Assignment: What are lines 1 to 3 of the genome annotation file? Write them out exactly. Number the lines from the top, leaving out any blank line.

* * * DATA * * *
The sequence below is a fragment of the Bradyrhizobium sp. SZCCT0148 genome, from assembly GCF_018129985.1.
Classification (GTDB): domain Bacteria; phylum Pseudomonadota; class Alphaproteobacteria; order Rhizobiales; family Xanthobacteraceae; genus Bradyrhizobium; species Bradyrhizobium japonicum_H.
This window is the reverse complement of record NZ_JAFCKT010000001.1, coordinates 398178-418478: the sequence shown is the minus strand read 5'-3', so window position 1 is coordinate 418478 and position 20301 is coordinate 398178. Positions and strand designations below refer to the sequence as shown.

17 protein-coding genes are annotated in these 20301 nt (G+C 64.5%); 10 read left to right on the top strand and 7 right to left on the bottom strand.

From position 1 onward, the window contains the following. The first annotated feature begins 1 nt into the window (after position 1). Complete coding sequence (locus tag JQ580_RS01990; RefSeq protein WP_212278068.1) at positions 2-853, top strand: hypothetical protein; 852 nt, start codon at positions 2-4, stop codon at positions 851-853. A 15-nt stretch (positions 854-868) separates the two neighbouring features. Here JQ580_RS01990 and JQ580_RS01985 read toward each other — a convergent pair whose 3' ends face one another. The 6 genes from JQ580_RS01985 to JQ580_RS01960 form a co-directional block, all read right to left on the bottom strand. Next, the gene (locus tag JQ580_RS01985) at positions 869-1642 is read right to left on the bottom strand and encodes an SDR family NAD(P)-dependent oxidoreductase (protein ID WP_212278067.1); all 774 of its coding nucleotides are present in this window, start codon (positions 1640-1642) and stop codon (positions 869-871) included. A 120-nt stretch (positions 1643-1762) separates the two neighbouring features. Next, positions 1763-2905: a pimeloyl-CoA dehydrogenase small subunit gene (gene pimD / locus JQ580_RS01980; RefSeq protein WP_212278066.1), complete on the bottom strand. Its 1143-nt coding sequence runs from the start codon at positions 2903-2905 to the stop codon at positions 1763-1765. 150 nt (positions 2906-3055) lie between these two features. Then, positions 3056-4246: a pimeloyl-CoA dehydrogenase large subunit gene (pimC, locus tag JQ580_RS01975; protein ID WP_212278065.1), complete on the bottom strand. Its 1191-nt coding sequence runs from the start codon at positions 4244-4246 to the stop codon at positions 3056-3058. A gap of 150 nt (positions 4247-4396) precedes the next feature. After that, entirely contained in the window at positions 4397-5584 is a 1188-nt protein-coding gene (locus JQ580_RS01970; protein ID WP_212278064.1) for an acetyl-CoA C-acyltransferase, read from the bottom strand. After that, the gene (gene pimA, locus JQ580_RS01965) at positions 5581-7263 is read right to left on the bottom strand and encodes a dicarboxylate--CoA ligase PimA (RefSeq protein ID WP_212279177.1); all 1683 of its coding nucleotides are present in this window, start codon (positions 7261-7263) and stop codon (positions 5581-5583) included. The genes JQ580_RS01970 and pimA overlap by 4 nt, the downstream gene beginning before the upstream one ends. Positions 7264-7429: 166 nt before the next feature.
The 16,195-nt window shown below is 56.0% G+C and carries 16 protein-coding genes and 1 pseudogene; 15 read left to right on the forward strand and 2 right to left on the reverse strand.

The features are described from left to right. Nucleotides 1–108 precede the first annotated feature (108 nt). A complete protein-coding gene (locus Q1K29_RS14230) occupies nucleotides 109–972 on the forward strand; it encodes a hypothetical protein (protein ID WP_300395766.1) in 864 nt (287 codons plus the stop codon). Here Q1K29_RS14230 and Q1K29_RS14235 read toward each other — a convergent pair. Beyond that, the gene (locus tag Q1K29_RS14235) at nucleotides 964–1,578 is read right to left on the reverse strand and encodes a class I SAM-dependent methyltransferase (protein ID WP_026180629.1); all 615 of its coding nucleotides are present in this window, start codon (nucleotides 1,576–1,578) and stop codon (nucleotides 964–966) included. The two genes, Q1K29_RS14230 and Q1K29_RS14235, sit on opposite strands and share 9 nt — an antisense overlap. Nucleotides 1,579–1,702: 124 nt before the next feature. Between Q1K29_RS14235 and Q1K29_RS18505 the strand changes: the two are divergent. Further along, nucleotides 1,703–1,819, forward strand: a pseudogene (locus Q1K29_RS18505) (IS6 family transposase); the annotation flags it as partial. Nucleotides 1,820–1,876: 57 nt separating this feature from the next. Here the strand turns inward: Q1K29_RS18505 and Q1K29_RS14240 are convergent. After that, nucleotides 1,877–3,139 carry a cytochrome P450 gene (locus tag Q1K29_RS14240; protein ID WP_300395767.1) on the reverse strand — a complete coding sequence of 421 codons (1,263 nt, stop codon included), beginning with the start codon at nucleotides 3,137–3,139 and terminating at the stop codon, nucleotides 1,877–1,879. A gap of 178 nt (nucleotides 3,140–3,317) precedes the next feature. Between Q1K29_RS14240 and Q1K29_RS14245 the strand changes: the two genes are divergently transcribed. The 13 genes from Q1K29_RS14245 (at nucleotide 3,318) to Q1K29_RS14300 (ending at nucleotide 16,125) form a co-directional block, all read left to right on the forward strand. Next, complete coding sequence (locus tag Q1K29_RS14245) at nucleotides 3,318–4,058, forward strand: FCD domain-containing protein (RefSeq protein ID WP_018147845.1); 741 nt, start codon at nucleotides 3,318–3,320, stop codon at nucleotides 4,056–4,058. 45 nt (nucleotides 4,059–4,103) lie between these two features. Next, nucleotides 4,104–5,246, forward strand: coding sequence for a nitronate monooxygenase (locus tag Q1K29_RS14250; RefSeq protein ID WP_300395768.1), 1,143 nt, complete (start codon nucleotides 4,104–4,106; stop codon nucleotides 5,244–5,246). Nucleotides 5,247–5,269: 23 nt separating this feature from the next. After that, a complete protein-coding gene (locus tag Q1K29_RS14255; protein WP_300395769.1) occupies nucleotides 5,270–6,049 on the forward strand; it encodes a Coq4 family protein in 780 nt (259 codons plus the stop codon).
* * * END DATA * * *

The sequence below is a fragment of the Bradyrhizobium sp. SZCCT0148 genome, from assembly GCF_018129985.1.
Classification (GTDB): domain Bacteria; phylum Pseudomonadota; class Alphaproteobacteria; order Rhizobiales; family Xanthobacteraceae; genus Bradyrhizobium; species Bradyrhizobium japonicum_H.
This window is the reverse complement of record NZ_JAFCKT010000001.1, coordinates 398178-418478: the sequence shown is the minus strand read 5'-3', so window position 1 is coordinate 418478 and position 20301 is coordinate 398178. Positions and strand designations below refer to the sequence as shown.